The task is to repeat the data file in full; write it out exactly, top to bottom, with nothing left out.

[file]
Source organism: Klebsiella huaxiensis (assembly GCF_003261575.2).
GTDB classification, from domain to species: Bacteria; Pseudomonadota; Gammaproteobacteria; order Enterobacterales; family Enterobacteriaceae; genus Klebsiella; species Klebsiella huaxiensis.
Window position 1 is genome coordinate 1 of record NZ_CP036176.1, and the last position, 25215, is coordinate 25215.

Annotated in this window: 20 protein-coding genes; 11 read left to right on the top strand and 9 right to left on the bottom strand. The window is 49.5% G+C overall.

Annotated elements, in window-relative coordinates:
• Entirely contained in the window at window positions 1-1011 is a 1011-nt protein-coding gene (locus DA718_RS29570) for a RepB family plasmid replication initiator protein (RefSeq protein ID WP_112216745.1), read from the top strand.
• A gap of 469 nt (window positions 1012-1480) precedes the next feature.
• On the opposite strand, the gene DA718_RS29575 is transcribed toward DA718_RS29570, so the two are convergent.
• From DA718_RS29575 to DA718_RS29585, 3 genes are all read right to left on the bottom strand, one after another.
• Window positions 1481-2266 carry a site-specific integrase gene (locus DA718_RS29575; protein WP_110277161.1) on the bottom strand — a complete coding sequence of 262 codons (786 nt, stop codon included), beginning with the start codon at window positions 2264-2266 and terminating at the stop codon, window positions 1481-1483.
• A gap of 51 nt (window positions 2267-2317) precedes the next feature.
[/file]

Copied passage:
Source organism: Klebsiella huaxiensis (assembly GCF_003261575.2).
GTDB classification, from domain to species: Bacteria; Pseudomonadota; Gammaproteobacteria; order Enterobacterales; family Enterobacteriaceae; genus Klebsiella; species Klebsiella huaxiensis.
Window position 1 is genome coordinate 1 of record NZ_CP036176.1, and the last position, 25215, is coordinate 25215.

Annotated in this window: 20 protein-coding genes; 11 read left to right on the top strand and 9 right to left on the bottom strand. The window is 49.5% G+C overall.

Annotated elements, in window-relative coordinates:
• Entirely contained in the window at window positions 1-1011 is a 1011-nt protein-coding gene (locus DA718_RS29570) for a RepB family plasmid replication initiator protein (RefSeq protein ID WP_112216745.1), read from the top strand.
• A gap of 469 nt (window positions 1012-1480) precedes the next feature.
• On the opposite strand, the gene DA718_RS29575 is transcribed toward DA718_RS29570, so the two are convergent.
• From DA718_RS29575 to DA718_RS29585, 3 genes are all read right to left on the bottom strand, one after another.
• Window positions 1481-2266 carry a site-specific integrase gene (locus DA718_RS29575; protein WP_110277161.1) on the bottom strand — a complete coding sequence of 262 codons (786 nt, stop codon included), beginning with the start codon at window positions 2264-2266 and terminating at the stop codon, window positions 1481-1483.
• A gap of 51 nt (window positions 2267-2317) precedes the next feature.